Joe Parsons, a Maryland Brave.

(NOTE: This conversation and paragraphs in this piece has been edited for readability - MpG)

            A correspondent, writing from the hospitals of Alexandria, Va., relates the following anecdote:

            Joe enlisted in the First Maryland regiment, and was plainly a "rough" originally. As we passed along the hall we first saw him crouched near an open window, lustily singing, “I’am a bold soldier boy;" and observing the broad bandage over his eyes, I said: "What's your name, my good fellow?”

            “Joe, Sir," he answered, “Joe Parsons.”

            “And what is the matter with you?"

            “Blind, sir, blind as a bat."

            “In battle?"

            “Yes, at Antietam; both eyes shot out at one clip."

            Poor Joe was in the front, at Antietam Creek., and a Minie ball had passed directly through his eyes, across his face, destroying his sight forever. He was but twenty years old, but he was as happy as a lark!

            “It is dreadful," I said.

            “I'm very thankful I'm alive, sir. It might ha' been worse, yer see," he continued. And then he told us his story.

            "I was hit," he said, "and it knocked me down. I lay there all night, and the next day the fight was renewed. I could stand the pain, yer see, but the balls was flyin' all round, and I wanted to get away. I couldn't see nothin', though. So I waited and listened; and at last I heard a feller groanin' beyond me.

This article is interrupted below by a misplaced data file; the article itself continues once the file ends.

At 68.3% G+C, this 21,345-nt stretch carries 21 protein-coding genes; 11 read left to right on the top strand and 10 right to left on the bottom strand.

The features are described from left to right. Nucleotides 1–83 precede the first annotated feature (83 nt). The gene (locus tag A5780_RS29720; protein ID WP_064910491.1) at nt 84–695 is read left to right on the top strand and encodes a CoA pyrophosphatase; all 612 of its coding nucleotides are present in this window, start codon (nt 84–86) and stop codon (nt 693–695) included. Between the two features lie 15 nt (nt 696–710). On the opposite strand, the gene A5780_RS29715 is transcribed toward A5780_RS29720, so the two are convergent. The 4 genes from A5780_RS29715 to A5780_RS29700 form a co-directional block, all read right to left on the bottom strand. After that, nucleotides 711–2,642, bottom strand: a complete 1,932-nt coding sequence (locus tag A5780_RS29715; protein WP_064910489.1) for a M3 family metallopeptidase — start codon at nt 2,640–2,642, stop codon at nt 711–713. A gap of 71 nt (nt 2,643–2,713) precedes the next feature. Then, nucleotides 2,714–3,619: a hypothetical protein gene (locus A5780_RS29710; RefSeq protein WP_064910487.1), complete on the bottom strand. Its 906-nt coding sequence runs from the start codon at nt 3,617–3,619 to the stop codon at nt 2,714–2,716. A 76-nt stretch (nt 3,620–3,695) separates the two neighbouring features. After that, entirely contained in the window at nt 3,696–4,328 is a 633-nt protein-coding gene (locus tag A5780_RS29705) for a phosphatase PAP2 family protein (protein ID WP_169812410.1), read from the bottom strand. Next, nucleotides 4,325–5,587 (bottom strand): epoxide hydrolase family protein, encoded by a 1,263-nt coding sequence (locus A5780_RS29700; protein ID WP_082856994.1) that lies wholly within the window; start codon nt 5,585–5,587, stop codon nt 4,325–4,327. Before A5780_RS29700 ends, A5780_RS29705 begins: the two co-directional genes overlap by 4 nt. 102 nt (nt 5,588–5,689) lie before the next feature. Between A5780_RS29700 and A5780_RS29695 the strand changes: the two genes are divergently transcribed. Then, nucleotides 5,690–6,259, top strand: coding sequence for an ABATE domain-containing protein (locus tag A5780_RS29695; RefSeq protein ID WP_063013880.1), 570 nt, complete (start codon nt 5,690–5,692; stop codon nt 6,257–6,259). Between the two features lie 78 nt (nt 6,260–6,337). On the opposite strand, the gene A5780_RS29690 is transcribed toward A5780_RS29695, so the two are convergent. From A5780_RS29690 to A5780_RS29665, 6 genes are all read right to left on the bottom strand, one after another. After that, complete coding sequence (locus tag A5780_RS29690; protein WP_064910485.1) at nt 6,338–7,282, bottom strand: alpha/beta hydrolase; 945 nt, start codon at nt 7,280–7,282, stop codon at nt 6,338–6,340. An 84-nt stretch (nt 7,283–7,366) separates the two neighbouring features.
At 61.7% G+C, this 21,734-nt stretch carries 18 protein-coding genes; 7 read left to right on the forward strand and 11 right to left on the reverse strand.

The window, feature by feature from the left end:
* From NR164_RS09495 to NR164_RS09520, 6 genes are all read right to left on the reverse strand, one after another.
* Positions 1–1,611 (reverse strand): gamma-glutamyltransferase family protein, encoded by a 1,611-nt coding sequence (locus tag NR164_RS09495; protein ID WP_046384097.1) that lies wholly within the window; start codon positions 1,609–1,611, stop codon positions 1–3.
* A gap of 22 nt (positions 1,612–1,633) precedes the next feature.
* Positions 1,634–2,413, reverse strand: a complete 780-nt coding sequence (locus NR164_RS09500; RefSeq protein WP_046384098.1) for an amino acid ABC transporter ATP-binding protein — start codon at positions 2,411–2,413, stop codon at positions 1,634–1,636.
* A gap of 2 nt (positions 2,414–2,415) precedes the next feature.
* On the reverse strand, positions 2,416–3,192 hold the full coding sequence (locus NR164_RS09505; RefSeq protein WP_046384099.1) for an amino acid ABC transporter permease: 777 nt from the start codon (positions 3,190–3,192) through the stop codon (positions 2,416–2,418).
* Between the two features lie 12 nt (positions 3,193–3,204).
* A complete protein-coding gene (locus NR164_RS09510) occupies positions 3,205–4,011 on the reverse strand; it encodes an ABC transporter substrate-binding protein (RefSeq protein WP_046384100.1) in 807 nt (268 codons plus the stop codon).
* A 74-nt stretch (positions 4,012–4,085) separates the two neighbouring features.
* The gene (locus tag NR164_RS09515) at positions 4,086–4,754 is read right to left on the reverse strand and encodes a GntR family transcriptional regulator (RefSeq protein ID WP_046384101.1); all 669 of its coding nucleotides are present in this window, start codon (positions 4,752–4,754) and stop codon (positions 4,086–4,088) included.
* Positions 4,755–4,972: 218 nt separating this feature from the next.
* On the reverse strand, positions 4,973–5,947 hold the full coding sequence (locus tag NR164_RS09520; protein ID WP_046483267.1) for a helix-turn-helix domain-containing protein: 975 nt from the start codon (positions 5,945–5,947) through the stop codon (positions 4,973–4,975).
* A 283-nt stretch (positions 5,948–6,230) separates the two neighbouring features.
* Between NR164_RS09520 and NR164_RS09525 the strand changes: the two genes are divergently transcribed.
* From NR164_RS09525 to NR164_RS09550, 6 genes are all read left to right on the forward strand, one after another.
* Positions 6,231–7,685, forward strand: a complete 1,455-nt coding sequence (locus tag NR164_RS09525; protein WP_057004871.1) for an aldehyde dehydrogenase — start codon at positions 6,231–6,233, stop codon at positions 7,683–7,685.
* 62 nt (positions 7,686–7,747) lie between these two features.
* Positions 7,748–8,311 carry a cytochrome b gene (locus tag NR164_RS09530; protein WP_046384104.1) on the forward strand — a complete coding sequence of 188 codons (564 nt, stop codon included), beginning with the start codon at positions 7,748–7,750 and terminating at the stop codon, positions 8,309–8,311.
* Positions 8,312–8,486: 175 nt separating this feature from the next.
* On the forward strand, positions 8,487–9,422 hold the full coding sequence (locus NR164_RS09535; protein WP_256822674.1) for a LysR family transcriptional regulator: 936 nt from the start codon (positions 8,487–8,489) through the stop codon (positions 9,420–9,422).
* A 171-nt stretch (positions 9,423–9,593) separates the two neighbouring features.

‘Hello!'says I.

            ‘Hello yourself,' says he.

            ‘Who be yer?' says I — ‘a rebel?'

            ‘You're a Yankee,' says he.

            ‘So I am,' says I; ‘what's the matter with yer?’

            ‘My leg's smashed,' says he.

            ‘Can't yer walk?’


            ‘Can yer see?’


            ‘Well,' says I, ‘you're a - rebel, but will you do me a little favor?'

            ‘I will,' says he, ‘ef I ken.'

            “Then I says : ‘Well, ole butternut, I can't see nothin.' I My eyes is knocked out; but I ken walk. Come over yere. Let's git out o' this. You p'int the way, an' I'll tote yer off the field on my back.

            'Bully for you,' says he.

            “And so we managed to git together. We shook hands on it. I took a wink out o' his canteen, and he got on to my shoulders.

            “I did the walkin' for both, an' he did the navigatin'. An' ef he didn't make me carry him straight into a rebel colonel's tent, a mile away, I'm a liar! Hows'ever, the colonel came up, an' says he, ‘Whar d' yer come from? who be yer?’ I told him. He said I was done for, and couldn't do no more shoot'n; an' he sent me over to our lines. So, after three days, I came down here with the wounded boys, where we're doin' pretty well, all things considered."

            “But you will never see the light again, my poor fellow," I suggested, sympathetically.

            “That's so," he answered, glibly, “but I can't help it, you notice. I did my dooty —got shot, pop in the eye —an' that's my misfort'n, not my fault —as the old man said of his blind hoss. But —‘I'm a bold soldier boy,'" he continued, cheerily renewing his song; and we left him in his singular merriment. Poor, sightless, unlucky, but stouthearted Joe Parsons!

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